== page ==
Lambay’s great branding, labeling and genuine brand back story is also quite special and really adds to and reinforces the feel-good factor when you buy a bottle.
Teeling Brabazon Series 2 Port Finish Irish Whiskey
As with Roe & Co, because of foreign based work commitments, I missed the launch of the new Teeling Distillery in Dublin when it first opened and also the later launches of both Brabazon Series expressions. I was on a catch up visit to review their distillery tour one afternoon for the Irish Whiskey Trail and I lingered on in their visitor bar to check out the brace of Brabazons. Of the Brabazon Series 1 and the Brabazon Series 2, the 2 really impressed me.
I’ve already talked about the use of finishing casks such as rum and wine and how a neutral single grain whiskey may be gently influenced by these casks. Teeling had an early success in this field with their beautifully balanced Californian Wine finished Single Grain. When you take a robust, full flavoured and well aged single malt such as those offered by Teeling, the challenge when finishing is how to avoid a clash of flavours between the robust malt and the cask influences. This becomes all the more difficult when finishing a strong single malt in Port Pipes or Casks where the richness and tannins of the port are ever dominant.
What Teeling have achieved here is exceptional. They have skillfully vatted a combination 6 different port-aged and port-finished Teeling single malt expressions to 49.5%. To even think about creating a whiskey of this complexity proves once more that Teeling are a quite special and dynamic whiskey house. The levels of balance and perfection that they have achieved here mark Teeling Brabazon 2 as a truly great and future classic Irish whiskey. Teeling Brabazon Series 2 won the Irish Whiskey Trail’s Irish Whiskey of the Year Award for 2017.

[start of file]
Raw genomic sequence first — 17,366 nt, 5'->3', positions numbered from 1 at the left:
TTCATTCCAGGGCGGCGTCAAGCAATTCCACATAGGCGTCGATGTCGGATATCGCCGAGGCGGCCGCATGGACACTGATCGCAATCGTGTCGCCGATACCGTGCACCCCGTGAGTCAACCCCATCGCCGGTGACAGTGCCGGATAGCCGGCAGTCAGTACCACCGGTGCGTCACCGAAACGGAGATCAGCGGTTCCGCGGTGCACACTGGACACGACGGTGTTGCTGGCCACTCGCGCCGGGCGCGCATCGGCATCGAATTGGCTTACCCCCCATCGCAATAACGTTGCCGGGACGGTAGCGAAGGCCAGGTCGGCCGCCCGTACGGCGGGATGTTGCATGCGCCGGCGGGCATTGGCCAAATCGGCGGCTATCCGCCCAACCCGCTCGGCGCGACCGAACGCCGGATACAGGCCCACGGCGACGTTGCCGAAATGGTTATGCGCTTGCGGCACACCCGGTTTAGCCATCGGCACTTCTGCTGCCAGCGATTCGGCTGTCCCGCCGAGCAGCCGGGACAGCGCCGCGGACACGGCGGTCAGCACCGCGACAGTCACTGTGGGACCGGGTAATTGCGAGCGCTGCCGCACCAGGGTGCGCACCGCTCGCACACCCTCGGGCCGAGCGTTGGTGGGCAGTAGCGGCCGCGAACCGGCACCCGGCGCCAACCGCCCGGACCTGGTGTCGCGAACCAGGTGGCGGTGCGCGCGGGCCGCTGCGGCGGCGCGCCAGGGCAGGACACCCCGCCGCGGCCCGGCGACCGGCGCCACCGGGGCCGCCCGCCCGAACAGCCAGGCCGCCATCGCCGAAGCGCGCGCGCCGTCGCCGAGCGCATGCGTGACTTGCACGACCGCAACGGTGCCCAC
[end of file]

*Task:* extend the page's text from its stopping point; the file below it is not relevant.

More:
With a limited edition bottling of just 12,500 bottles, Teeling Brabazon Series 2 will be one of the central show pieces of your Irish Whiskey Collection.
Tullamore D.E.W. Phoenix 55% Irish Whiskey
The original Tullamore D.E.W Distillery closed down in the 1950’s and since then, Tullamore D.E.W. whiskey has been a blend of all three types of Irish Whiskey sourced for blending and maturation from two other leading Irish Distilleries. However, in September 2014, Tullamore D.E.W., now under the ownership of William Grant and Son from Scotland opened a new state of the art distillery just outside Tullamore Town in Ireland’s midlands.
To mark, the rise from the ashes so to to speak of whiskey distilling in Tullamore town, this expression was called Phoenix after the mythical bird which is a symbol of new beginnings rising from the flames of destruction. The Phoenix symbol appears on the Tullamore town coat of arms to commemorate the burning down and rebuilding of the the town following a hot air balloon accident in 1785.
Tullamore D.E.W. Phoenix, like its little brother mentioned at the start of this article is a blend of Single Pot Still, Single Malt and Single Grain Irish Whiskeys. However, Phoenix has a much higher component of Single Pot Still which has been aged in Oloroso Sherry casks before being finished in Virgin oak casks and bottled at a near cask strength of 55% ABV.
Unfortunately, Tullamore D.E.W. Phoenix is normally only available in travel retail / airport shops. But well worth buying and a super addition to our collection with its combination of warm sweet sherry notes framed by a pronounced oak and vanilla nose and taste from the Virgin Oak finish.
Be careful when adding water. Even though this is a near cask strength whiskey, it needs only a small drop of water to calm the tingle and release the full power and flavour of this superb premium Irish Whiskey.